The man with his back to the camera and the very long barbecue branch is married to my aunt, and very inventive. This was his way to grill hot dogs for himself and his wife without getting smoke in his eyes. (Of course the wind came from the wrong direction, it always does when you have hot dog parties). Also the fire was *very* hot to come near.
My uncle, crouching in the middle and covering his eyes, not because he is shy but because of the smoke and the heat) frowned at his brother-in-law and called that barbecue branch the most cowardice way to grill a hot dog he ever has seen. As you can see, my uncle, as a hard core griller, uses a much shorter stick for his sausage.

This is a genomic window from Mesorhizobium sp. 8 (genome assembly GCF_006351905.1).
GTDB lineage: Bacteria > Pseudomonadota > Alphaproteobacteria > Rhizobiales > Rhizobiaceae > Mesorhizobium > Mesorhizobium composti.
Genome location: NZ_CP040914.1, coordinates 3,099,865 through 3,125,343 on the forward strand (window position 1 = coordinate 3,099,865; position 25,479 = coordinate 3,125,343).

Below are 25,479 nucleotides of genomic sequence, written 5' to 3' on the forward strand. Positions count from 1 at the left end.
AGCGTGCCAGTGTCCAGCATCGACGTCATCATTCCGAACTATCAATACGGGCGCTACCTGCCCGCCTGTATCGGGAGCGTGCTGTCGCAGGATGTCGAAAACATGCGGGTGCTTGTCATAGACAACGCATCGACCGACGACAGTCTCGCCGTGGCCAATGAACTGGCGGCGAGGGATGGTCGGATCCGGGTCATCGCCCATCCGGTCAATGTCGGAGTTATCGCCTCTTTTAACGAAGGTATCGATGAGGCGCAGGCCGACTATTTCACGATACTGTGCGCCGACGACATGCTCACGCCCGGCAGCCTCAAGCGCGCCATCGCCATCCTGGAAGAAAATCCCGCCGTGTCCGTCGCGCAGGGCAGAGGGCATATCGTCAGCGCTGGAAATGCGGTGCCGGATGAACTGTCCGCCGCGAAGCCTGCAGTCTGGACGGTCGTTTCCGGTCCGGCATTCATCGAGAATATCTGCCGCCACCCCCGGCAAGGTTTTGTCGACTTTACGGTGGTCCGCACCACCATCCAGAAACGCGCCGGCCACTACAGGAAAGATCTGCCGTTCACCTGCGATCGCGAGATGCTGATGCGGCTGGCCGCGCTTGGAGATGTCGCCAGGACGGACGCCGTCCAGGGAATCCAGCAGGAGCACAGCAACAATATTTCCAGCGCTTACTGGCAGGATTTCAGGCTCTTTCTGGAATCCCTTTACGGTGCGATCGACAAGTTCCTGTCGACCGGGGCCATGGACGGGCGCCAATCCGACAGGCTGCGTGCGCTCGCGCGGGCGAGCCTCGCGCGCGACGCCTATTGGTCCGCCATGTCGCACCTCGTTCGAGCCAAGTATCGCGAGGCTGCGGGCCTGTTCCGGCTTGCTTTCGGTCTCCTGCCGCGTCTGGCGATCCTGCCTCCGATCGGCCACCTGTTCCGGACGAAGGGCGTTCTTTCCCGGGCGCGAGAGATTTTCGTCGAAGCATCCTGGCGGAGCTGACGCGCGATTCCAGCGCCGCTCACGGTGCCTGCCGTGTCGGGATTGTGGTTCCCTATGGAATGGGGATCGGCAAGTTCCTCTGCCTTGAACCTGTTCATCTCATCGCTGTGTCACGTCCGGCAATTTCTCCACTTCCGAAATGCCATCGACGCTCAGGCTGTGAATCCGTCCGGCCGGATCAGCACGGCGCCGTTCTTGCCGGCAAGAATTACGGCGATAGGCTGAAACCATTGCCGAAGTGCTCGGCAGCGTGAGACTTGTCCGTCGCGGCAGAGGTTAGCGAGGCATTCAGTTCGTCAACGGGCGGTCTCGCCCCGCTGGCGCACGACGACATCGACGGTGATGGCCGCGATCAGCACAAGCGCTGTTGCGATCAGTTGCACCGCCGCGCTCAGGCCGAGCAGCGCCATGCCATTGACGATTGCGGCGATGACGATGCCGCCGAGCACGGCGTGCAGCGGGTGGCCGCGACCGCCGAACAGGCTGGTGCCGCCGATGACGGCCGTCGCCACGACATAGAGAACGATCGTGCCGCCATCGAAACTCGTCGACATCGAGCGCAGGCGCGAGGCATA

Cough cough cough.

But the hot dog party was great anyway, we all got as much hot dogs as we could possibly eat and nothing tastes so good as something eaten outside in winter! Hot dogs grilled over open fire outdoors, with bread, mustard and ketchup and soda to drink is a real feast. As a tribute to old tradition I dropped one of my hot dogs in the fire (on purpose, of course! ;-) but fished it out again, brushed off the soot and ate it anyway. Just like when I was eight. A difference from the 80´s though is that my mother had bought wholemeal hot dog bread, which is very good. One of my aunts also made a hot dog for granny, who is 90 years old and couldn´t get up to the party. She participated later though in hot dog party part 2 when we got back to my parent´s for coffee and birthday cake.

March 07, 2006

"Australian" sandwiches